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Designing Training for Multicultural Learners
Part Four: Learning Styles as Applied to Multicultural Learners

by: Dawn Zintel

In Part Three, I introduced Dr. Howard Gardner's seven ways that people learn and related those seven "intelligences" to preferred learning ways of certain broad cultural groups. In this article, I am continuing with the theme of learning styles and the role they play in training multicultural learners. This information is based on research by Dr. David Kolb who developed the Learning Styles Inventory.

Kolb's Learning Styles
Kolb identified four learning styles that became the basis for his work in experiential learning: Concrete Experiencing, Reflective Observing, Abstract Conceptualizing, and Active Experimenting.

Kolb's research indicates that the combinations formed by the perceiving and processing techniques form four unique learning style types as represented by the numbered quadrants: Diverger, Assimilator, Converger and Accommodator.

Other research that correlated job types to the preferred learning style types is shown below in italic. This research shows that teachers are Assimilators who like to learn primarily through lecture. This research reinforces what I stated in my last article - teachers and instructional designers tend to teach the way they learn best unless they make a concerted effort to teach to all learning style types. The correlation of preferred jobs to learning style types is useful to instructional designers and teachers who are delivering training to one target audience such as sales representatives, managers, or engineers.

Learning Style Types

  1. Diverger - This person's greatest strength lies in his/her imaginative abilities and performs well in situations that require idea generation. This person learns best by interacting and discussing. Divergers are interested in people and tend to be emotional and imaginative. They are sometimes called "idea people."

    Preferred jobs: Actor, athlete, artist, musician, designer, counselor/therapist, social worker, personnel manager, management consultant.


  2. Assimilator - This person's strength lies in the ability to create theoretical models through inductive reasoning and turning disparate observations into an integrated explanation. The Assimilator learns by a combination of watching and thinking through concepts (processing). Assimilators learn best through lecture and reading. Assimilators are less interested in people and more concerned with abstract theories.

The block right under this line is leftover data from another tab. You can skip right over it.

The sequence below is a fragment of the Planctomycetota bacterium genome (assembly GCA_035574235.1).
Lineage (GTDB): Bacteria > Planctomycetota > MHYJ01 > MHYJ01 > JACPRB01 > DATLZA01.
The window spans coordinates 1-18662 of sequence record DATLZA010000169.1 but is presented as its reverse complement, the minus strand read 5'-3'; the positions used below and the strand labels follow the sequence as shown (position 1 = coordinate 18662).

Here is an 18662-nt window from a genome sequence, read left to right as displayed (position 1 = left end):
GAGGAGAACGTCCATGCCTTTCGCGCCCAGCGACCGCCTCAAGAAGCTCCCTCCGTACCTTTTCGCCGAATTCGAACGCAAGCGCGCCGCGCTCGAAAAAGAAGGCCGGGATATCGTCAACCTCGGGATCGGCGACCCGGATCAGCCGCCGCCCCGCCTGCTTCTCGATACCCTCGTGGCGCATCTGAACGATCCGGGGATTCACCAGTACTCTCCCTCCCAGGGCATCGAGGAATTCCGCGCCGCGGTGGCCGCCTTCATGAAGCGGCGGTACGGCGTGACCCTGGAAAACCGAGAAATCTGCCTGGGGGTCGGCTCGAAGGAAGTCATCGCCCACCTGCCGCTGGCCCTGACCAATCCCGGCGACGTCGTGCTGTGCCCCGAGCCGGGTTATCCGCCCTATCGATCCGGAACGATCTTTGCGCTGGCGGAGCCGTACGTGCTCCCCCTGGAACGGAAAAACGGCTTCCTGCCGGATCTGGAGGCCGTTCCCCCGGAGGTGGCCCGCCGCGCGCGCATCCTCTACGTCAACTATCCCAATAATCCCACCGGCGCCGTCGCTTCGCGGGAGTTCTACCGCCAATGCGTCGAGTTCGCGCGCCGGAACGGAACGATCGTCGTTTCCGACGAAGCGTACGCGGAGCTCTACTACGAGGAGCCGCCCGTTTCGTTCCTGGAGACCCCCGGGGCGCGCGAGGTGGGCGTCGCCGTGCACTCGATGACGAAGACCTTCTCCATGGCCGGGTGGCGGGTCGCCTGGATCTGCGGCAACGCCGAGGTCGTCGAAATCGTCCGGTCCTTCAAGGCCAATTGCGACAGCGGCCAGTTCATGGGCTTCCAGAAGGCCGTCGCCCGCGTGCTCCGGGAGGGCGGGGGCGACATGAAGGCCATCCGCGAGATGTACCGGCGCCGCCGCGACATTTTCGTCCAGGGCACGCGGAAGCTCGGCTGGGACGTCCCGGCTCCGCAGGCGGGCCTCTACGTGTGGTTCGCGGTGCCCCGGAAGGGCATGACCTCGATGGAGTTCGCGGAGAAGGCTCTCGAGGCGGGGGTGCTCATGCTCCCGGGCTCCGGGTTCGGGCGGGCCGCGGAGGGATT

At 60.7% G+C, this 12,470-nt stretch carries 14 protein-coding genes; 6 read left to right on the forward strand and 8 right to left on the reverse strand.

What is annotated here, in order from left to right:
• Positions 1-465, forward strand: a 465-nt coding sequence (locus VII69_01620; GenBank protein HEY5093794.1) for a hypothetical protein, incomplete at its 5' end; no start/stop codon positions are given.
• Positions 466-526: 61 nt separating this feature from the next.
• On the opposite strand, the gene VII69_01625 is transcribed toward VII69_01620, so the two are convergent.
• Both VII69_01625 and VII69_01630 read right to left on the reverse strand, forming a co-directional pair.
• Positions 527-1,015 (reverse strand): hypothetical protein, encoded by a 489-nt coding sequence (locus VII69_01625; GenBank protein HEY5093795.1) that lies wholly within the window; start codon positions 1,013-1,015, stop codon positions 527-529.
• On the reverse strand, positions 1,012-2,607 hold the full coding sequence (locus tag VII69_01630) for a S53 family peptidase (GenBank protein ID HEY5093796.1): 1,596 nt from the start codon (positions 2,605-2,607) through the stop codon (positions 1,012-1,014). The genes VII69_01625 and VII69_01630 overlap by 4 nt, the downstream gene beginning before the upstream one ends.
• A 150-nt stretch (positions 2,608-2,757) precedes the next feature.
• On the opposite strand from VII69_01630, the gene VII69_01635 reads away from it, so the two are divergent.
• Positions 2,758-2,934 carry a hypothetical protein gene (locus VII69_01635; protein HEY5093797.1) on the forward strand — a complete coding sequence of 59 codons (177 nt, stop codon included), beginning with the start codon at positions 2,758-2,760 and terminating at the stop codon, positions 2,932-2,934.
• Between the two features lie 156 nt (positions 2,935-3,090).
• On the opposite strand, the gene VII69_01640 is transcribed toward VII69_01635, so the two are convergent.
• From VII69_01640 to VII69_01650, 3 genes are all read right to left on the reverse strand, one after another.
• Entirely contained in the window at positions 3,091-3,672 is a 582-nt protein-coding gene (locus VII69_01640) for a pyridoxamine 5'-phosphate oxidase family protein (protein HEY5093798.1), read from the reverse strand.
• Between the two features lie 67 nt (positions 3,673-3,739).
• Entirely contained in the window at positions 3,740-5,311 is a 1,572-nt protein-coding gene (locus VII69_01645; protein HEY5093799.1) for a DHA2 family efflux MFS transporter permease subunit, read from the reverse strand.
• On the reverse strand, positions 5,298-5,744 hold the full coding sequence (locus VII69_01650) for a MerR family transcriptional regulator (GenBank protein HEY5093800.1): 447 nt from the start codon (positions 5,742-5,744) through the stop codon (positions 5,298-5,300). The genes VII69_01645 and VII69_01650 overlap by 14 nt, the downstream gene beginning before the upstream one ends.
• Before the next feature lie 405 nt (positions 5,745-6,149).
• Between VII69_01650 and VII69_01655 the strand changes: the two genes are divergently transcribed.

Preferred jobs: Teacher, writer, librarian, minister, planner, R & D scientist, researcher, financier.


  3. Converger - This person's greatest strength lies is the practical application of ideas, and does best where there is a single correct answer or solution to a question or problem. This type learns best by doing, through coaching and hands-on experimenting. Convergers prefer to deal with things rather than people.

    Preferred jobs: Civil engineer, chemical engineer, production supervisor, physician, engineer, computer programmer, medical technician, industrial salesperson, manager.


  4. Accommodator - This person's greatest strength is doing things - carrying out plans and experiments- and involving oneself in new activities. The Accommodator does best in situations where one has to use one's intuition and adapt to specific immediate circumstances. This type learns best through self-discovery. Accommodators have strong "people skills."

    Preferred jobs: Accountant, manager/supervisor, administrator, salesperson/retailer, politician, PR specialist, general manager.

Applying Learning Styles to Multicultural Learners
There has been some research using Kolb's model on the preferred learning styles of different cultures. One study conducted by Shelley L. Smith at Portland State University in 1987 showed that 80% of the total sample (N = 105) of International students were dissimilar in learning style from the normative style established by Kolb for Americans in their chosen field of study. The results of this study are shown below.

This study demonstrates that within each culture the learning styles vary among individuals, although there may be preferred learning styles within a culture.

During training, the ideal is that the instruction will address all of the students' learning styles. However, the majority of schools and adult training programs in the U.S. rely mainly on lecture and question and answer methods which appeals to the Type 2 learner, the Assimilator. Dr. Bernice McCarthy sums up the situation by saying, "The other three learning types either cope and adapt, or they fail. Spending energy adapting and coping, while admittedly a kind of learning, diffuses energy needed for other learning." Focusing on one learning type also places an additional burden on the student who has English as a second language. That individual must cope with the stress of learning in another language, as well as experiencing different cultural norms and customs. So, keep this in mind if you are delivering a training program in English to International students either here in the U.S. or in other countries.

In Part Five, I will Use Kolb and McCarthy's work as the basis to describe instructional methods that accommodate the different learning styles of multicultural learners.

©1993, 1998, 2002, Dawn E. Zintel

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